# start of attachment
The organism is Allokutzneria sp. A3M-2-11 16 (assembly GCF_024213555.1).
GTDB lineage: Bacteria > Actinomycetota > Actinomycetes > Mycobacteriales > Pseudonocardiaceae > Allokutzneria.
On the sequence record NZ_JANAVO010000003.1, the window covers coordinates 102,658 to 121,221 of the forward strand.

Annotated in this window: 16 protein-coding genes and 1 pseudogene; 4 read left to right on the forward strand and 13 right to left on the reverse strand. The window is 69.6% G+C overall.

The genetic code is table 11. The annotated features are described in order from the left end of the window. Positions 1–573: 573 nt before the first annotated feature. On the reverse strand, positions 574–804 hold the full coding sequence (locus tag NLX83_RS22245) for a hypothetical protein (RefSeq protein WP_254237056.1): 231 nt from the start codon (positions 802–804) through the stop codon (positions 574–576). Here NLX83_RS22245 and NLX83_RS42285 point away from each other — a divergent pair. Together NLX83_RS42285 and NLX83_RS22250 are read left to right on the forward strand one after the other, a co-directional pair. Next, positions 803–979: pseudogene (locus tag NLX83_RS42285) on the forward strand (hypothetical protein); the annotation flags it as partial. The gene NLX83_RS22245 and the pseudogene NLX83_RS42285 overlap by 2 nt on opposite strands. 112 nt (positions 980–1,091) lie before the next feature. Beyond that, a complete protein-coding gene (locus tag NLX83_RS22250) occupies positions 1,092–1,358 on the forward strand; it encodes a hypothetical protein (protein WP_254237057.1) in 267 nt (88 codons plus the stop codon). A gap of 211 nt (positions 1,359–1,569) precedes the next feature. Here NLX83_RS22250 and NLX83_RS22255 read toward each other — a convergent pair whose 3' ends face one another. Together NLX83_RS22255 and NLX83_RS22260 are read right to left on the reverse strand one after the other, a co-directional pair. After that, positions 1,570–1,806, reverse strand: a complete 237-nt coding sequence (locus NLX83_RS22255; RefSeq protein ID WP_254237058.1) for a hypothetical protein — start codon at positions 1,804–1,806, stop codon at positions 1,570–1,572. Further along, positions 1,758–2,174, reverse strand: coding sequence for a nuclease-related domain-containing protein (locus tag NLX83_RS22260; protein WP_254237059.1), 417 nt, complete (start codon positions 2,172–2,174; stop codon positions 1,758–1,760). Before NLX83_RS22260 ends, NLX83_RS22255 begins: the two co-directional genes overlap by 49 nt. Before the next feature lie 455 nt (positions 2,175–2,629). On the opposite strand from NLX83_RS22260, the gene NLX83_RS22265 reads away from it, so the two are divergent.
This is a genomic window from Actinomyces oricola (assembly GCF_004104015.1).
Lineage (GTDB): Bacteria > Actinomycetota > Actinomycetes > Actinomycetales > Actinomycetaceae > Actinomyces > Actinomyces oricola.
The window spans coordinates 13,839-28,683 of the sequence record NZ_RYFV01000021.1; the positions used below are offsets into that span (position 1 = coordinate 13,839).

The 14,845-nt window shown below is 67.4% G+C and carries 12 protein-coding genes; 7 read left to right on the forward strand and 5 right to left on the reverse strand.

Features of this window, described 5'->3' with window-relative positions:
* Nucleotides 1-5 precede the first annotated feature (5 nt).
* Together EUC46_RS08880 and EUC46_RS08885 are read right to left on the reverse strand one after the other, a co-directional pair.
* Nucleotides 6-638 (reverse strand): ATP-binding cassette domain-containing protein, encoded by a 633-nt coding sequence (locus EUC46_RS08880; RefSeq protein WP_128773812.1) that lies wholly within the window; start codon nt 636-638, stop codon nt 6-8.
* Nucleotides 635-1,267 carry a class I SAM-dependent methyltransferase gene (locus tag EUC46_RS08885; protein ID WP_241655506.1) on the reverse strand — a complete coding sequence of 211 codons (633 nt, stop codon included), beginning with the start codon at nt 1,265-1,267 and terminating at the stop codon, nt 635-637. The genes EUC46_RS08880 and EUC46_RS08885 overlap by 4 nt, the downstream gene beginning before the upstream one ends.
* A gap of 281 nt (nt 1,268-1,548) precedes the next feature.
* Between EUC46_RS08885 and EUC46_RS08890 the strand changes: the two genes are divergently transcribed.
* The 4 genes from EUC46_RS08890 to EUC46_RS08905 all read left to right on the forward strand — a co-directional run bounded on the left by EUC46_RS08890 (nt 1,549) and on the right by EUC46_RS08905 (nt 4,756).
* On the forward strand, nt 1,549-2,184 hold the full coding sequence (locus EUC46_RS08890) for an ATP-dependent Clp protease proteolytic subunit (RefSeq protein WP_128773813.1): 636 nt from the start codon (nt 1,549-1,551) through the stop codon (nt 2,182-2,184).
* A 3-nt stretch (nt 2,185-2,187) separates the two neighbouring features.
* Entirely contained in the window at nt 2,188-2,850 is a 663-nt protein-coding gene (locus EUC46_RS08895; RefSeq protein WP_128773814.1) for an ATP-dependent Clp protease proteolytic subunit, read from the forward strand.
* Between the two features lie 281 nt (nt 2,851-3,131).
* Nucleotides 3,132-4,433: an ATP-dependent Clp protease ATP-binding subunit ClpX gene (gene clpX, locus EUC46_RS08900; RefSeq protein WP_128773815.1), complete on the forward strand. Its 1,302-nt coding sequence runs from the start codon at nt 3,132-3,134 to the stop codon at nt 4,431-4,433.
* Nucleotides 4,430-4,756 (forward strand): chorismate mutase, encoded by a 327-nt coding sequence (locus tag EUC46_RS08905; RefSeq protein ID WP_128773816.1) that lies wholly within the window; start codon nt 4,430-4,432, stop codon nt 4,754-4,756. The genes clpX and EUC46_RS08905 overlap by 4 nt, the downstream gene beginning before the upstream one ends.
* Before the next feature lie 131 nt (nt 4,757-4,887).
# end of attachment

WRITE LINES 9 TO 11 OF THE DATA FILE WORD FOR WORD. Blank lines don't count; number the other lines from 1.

The 14,845-nt window shown below is 67.4% G+C and carries 12 protein-coding genes; 7 read left to right on the forward strand and 5 right to left on the reverse strand.

Features of this window, described 5'->3' with window-relative positions:
* Nucleotides 1-5 precede the first annotated feature (5 nt).